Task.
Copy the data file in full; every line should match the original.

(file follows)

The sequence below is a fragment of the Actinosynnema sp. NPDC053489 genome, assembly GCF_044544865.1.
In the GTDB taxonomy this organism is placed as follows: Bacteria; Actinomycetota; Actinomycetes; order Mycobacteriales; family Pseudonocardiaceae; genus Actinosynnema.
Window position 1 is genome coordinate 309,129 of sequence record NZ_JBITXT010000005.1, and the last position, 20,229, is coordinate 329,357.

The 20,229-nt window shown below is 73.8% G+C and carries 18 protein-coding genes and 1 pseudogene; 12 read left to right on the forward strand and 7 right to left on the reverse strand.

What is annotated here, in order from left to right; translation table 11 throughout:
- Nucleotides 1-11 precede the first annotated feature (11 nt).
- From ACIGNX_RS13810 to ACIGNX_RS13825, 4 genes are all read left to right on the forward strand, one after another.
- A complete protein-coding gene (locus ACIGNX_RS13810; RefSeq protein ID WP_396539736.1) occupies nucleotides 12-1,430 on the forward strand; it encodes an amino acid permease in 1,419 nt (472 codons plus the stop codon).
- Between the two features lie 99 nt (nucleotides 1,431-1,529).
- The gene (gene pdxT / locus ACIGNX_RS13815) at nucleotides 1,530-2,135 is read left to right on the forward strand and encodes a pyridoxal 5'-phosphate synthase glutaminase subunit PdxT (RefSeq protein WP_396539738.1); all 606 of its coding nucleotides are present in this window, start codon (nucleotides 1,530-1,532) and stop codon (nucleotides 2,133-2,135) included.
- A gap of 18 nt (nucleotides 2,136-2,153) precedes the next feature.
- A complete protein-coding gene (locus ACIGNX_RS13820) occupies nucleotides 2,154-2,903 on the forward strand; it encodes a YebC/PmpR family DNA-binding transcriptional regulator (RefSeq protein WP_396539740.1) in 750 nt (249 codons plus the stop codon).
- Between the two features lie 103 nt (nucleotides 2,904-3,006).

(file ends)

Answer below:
The sequence below is a fragment of the Actinosynnema sp. NPDC053489 genome, assembly GCF_044544865.1.
In the GTDB taxonomy this organism is placed as follows: Bacteria; Actinomycetota; Actinomycetes; order Mycobacteriales; family Pseudonocardiaceae; genus Actinosynnema.
Window position 1 is genome coordinate 309,129 of sequence record NZ_JBITXT010000005.1, and the last position, 20,229, is coordinate 329,357.

The 20,229-nt window shown below is 73.8% G+C and carries 18 protein-coding genes and 1 pseudogene; 12 read left to right on the forward strand and 7 right to left on the reverse strand.

What is annotated here, in order from left to right; translation table 11 throughout:
- Nucleotides 1-11 precede the first annotated feature (11 nt).
- From ACIGNX_RS13810 to ACIGNX_RS13825, 4 genes are all read left to right on the forward strand, one after another.
- A complete protein-coding gene (locus ACIGNX_RS13810; RefSeq protein ID WP_396539736.1) occupies nucleotides 12-1,430 on the forward strand; it encodes an amino acid permease in 1,419 nt (472 codons plus the stop codon).
- Between the two features lie 99 nt (nucleotides 1,431-1,529).
- The gene (gene pdxT / locus ACIGNX_RS13815) at nucleotides 1,530-2,135 is read left to right on the forward strand and encodes a pyridoxal 5'-phosphate synthase glutaminase subunit PdxT (RefSeq protein WP_396539738.1); all 606 of its coding nucleotides are present in this window, start codon (nucleotides 1,530-1,532) and stop codon (nucleotides 2,133-2,135) included.
- A gap of 18 nt (nucleotides 2,136-2,153) precedes the next feature.
- A complete protein-coding gene (locus ACIGNX_RS13820) occupies nucleotides 2,154-2,903 on the forward strand; it encodes a YebC/PmpR family DNA-binding transcriptional regulator (RefSeq protein WP_396539740.1) in 750 nt (249 codons plus the stop codon).
- Between the two features lie 103 nt (nucleotides 2,904-3,006).